Student self-determination

Maybe I am overly swayed by the convincing arguments for children's suffrage laid out on last week's West Wing, but I think that a recent proposal from the Chapel Hill High Civics Club to have a student serve on the school board makes a lot of sense. This would probably be a non-voting position, but I have also heard of students getting elected directly to the board (which is pretty impressive considering few of their peers are old enough to vote).

Locally, students have been active in board discussions -- although not as members. Most recently, Chapel Hill High students complained that they hadn't been more involved in a discussion of changing the high school schedule.

Students have lined up to speak at recent school board meetings, and hundreds attended a forum they planned at Chapel Hill High to tell district officials they didn't want block scheduling.

Throughout the scheduling discussion, students said they felt the board wasn't listening to them.
- Chapel Hill Herald, 3/7/05

This sounds like a good, common sense idea to me that would benefit both students and the school system as a whole. Anyone want to make the case for why students shouldn't have a permant voice on the school board?



I can't think of one good reason not to have students on the school board. In fact, I'd say, let each high school student body elect one school board member and give these students a vote. We've got nothing to lose—if the students vote with our current school board's ‘tracking' crowd, we've lost nothing. At the very best, maybe there are some righteous students out there who are truly progressive and will get our school board serious again about differentiation! (Oh, Gloria Faley, I miss you! I'm afraid differentiation died with your departure and Pedersen can no longer stave off the conservative powers in this town—tracking is back—this town is sooooooooo phony!)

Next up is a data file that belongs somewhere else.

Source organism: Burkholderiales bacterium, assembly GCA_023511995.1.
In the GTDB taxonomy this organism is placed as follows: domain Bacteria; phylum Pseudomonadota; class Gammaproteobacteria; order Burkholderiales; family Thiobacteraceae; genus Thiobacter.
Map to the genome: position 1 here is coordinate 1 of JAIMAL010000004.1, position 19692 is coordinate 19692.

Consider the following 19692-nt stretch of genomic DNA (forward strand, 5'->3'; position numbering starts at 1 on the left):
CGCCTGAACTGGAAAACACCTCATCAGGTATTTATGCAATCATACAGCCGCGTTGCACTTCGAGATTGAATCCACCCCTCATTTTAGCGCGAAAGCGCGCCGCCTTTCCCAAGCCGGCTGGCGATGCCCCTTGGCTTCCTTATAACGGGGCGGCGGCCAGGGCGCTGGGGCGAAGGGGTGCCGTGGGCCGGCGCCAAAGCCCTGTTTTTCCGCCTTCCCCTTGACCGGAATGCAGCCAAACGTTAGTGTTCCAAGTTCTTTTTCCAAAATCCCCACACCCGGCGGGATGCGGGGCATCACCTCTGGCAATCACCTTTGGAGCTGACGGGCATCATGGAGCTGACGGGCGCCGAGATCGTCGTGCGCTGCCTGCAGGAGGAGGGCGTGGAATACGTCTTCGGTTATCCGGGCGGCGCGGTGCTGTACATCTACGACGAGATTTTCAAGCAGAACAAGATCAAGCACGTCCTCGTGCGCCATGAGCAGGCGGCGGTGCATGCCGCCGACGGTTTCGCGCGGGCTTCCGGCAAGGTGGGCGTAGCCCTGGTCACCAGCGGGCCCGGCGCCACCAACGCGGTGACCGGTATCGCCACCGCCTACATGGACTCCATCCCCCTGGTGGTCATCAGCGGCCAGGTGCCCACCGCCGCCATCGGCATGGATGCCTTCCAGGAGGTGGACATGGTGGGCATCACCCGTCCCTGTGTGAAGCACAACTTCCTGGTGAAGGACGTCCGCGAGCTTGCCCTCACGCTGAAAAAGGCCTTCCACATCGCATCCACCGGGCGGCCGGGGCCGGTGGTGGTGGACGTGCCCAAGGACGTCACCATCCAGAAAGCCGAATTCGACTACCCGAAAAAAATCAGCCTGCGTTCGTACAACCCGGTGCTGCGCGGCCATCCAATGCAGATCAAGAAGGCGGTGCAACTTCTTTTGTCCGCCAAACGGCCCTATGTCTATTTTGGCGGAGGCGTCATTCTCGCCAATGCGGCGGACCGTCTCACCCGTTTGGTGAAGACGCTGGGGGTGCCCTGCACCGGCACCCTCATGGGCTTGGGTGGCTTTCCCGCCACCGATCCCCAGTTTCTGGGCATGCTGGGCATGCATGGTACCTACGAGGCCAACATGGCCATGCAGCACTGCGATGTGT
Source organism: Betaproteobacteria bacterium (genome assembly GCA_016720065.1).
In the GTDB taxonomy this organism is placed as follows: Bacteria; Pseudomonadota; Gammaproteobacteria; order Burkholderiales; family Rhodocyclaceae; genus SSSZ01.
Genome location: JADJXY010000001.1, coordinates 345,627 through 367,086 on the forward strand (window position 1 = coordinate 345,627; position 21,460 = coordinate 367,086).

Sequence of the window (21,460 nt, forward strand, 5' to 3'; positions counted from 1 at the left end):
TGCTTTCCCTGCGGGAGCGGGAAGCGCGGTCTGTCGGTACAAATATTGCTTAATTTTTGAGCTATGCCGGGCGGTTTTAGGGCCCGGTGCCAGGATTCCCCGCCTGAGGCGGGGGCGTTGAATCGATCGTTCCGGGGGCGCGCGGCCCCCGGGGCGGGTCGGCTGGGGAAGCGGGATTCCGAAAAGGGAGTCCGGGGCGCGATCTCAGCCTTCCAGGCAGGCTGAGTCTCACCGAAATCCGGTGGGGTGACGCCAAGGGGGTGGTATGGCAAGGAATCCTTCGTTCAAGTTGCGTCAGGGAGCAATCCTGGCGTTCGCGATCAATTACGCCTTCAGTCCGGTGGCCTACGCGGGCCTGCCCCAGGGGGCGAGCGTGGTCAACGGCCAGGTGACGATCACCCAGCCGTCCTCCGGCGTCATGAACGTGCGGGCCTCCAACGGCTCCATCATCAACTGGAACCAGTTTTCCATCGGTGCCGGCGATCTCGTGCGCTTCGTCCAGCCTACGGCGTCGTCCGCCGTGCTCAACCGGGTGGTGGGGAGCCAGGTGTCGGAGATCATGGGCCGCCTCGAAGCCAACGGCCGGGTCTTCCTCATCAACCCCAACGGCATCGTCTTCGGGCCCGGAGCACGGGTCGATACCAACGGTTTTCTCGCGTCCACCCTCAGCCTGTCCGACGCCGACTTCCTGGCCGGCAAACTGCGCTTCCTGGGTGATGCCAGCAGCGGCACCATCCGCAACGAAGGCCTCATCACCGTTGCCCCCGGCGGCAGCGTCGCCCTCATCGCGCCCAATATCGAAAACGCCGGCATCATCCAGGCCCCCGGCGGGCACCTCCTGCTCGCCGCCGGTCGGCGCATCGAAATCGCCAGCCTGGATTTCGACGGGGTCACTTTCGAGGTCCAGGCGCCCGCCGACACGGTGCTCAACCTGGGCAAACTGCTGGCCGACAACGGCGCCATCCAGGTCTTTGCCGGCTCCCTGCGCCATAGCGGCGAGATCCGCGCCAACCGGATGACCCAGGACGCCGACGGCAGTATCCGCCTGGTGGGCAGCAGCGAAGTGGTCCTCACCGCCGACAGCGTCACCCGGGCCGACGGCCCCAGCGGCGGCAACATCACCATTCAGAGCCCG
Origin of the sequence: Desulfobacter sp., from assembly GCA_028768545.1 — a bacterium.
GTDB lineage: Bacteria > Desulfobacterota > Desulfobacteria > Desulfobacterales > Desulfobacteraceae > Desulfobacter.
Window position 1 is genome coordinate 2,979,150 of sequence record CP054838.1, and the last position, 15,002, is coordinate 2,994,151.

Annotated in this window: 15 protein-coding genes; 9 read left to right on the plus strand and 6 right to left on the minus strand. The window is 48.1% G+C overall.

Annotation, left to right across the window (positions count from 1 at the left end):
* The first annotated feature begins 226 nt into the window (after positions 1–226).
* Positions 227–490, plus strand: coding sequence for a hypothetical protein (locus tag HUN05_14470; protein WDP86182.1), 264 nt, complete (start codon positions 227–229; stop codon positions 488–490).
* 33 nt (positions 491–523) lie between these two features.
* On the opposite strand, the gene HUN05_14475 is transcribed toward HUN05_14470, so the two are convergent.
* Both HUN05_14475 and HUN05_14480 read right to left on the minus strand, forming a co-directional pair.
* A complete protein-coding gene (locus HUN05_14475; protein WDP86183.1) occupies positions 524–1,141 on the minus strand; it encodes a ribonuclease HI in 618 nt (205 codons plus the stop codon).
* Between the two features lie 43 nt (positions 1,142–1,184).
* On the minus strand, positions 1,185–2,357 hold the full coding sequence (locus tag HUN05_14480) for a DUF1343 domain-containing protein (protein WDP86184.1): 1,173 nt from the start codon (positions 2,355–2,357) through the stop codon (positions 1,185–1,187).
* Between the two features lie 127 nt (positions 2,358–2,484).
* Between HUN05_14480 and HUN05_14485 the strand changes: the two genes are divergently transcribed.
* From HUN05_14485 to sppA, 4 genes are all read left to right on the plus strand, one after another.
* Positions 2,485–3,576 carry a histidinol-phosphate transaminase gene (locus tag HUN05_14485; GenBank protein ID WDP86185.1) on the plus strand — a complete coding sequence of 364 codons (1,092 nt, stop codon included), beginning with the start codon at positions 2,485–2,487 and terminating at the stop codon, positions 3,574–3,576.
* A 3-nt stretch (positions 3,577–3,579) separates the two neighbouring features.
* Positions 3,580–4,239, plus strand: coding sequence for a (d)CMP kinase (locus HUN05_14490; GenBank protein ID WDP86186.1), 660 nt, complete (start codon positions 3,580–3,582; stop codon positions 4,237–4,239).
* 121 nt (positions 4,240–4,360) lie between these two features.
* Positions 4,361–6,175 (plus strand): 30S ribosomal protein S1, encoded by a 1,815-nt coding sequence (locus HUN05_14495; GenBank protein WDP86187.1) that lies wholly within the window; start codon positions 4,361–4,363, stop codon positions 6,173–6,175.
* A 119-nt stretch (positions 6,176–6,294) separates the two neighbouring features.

And while we're talking about our school board, can some one please tell me how the name ‘LEAP' was an improvement on ‘Tier 1'? What are the children of our community's elite professional and intellectual class ‘leaping' over—exposure to the vile masses? (I will never buy the idea that smart people must be segregated as much as possible. They should be segregated as little as possible—we're talking math class.)

I think my daughter would be interested in this. She starts at Chapel Hill High next Fall. Any pertinent info anyone has I will pass onto her if they wish.
She is also looking for volunteer oppourtunities this summer in Carrboro. Last sumer she volunteered with the Carrboro Parks and rec at the Century center for a 3 and 4 yr olds camp and can get a good reference from that if needed. She is very political and believes in a bunch of causes very passionately. She challenges my cynicism and apathy regularly. I figured someone reading this may have some good ideas where to channel some of that energy. Thanks

Sounds like a good idea--though I don't see it happening anytime soon. I wonder what STUDENTS would have to say about the SB'S proposal to have the School Substance Abuse Policy apply to reports of use OFF campus? This proposed policy was discussed at the March 3rd SB meeting. Here is the PDF link for the proposed policy--the "off-campus" application starts on page nine:

I think the idea of students being able to report other students (albeit only for COUNSELING) is PARTICULARLY interesting. Perhaps the SB should re-read Arthur Miller's "The Crucible."


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